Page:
These were issued by the Boy Scouts of America through the Interlake Youth Incentive Program in the Chicago area, with only Jordan and Orlando Woolridge as the featured Bulls. They certainly had an eye for card design, too—Jordan’s signature “tongue-out” expression and dynamic, mid-crossover capture, coupled with its scarcity, make this pre-1986 Fleer “true” rookie a serious collector’s item.

    Learn More: Old Sports CardsCardboard ConnectionGoldin Auctions

    9. 1985 Nike Michael Jordan Promotional

    jordan nikepromo 1
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    • Total PSA Pop: 2,496
    • Highest PSA Grade: 10 (162)
       
    • Current Consensus Rookie: 1986 Fleer #57
    • Total PSA Pop for Consensus Rookie: 19,463
    • Highest PSA Grade for Consensus Rookie: 10 (313)
       

    We’re far from done with pre-1986 MJ rookies…

    The second oversized 1985 on our list: the Nike Promotional. If the pose looks familiar, it should—this is one of the images from which the Nike Jordan “Jumpman” brand logo was based, making it as much a piece of Nike history as a Jordan “true” rookie card candidate.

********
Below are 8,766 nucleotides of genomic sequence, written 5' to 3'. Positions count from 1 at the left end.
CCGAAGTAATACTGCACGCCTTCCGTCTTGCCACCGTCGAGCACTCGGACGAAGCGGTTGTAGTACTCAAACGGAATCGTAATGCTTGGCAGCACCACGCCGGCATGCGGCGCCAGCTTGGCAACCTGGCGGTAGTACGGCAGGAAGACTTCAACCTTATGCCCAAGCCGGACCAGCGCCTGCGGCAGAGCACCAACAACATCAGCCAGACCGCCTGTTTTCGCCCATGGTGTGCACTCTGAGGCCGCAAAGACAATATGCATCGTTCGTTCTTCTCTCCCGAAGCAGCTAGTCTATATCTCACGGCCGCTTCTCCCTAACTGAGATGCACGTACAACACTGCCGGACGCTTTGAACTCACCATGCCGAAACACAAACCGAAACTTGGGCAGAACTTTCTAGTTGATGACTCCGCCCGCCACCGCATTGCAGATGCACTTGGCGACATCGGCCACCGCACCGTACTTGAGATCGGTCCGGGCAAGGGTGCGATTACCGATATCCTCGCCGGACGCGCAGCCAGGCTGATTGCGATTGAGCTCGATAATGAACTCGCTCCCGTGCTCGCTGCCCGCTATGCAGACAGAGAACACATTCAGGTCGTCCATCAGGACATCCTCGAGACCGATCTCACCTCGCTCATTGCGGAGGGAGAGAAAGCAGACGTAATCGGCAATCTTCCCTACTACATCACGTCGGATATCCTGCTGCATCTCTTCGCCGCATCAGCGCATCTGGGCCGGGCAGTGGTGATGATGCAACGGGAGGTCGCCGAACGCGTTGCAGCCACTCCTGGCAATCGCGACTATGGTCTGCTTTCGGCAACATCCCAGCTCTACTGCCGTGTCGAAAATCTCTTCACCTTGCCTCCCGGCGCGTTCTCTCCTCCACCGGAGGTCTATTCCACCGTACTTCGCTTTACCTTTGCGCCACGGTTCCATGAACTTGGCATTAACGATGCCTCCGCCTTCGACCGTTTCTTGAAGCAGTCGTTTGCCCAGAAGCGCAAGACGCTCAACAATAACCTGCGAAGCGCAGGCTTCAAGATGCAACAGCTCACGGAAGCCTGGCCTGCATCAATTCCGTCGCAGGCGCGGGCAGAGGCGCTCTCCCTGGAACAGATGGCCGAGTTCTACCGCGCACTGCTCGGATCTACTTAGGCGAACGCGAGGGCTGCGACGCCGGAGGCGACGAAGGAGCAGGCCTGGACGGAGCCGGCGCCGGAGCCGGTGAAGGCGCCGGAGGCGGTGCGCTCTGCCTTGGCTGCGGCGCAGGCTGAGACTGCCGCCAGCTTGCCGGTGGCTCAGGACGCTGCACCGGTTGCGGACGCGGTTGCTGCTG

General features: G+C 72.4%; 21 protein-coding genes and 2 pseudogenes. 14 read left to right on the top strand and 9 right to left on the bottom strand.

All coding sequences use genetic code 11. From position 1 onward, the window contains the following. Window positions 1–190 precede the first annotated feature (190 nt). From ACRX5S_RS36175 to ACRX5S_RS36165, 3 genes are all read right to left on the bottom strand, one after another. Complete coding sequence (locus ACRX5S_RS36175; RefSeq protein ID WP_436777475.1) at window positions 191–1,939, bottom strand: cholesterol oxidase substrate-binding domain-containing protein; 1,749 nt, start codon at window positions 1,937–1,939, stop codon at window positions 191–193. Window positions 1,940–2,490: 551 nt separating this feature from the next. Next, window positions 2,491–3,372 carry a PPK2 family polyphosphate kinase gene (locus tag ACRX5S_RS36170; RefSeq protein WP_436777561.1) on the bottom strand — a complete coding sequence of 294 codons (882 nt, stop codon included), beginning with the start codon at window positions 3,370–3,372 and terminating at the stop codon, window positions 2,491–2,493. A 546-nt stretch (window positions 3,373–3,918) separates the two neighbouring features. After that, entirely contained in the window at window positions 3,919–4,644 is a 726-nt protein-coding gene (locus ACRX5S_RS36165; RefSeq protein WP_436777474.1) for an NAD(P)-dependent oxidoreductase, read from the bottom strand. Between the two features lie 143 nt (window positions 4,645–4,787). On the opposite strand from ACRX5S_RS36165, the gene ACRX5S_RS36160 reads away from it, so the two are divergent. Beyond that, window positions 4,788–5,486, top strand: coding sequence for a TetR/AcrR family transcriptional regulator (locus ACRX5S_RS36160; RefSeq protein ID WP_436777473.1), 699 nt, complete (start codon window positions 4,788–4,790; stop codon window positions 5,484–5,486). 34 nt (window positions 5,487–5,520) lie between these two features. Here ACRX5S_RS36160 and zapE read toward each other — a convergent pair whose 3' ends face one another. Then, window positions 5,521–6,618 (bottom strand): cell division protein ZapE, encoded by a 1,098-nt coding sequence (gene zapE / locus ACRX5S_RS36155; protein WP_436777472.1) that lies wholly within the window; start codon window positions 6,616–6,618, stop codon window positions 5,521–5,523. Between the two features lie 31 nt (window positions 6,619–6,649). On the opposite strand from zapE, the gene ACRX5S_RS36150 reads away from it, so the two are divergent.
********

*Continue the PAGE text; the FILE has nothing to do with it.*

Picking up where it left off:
It was part of a six-card, multi-sport promo set that featured other 90s Nike athletes such as John McEnroe and Dwight Gooden. All cards in this set are oversized, measuring a little more than 3″ x 5″ (no Interlake, but still a nice, hefty slab). Lucky for MJ enthusiasts, his card was not an overly rare release, though prices have taken off in recent years particularly for the far smaller pool of 162 Gem Mint PSA 10s. No doubt a certain recent documentary may have helped. 

    The classic Jumpman pose, true rookie potential, relatively high-grade scarcity and extra size make this card quite appetizing for collectors new and old. In cards, as it was in ‘90s hoops, if you bet on MJ, you don’t often lose.

    Learn More: Beckett

    10. 1985 Prism/Jewel Stickers Michael Jordan

    jordan prism jewel 0
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    • Total PSA Pop: 76
    • Highest PSA Grade: 10 (1)
       
    • Current Consensus Rookie: 1986 Fleer #57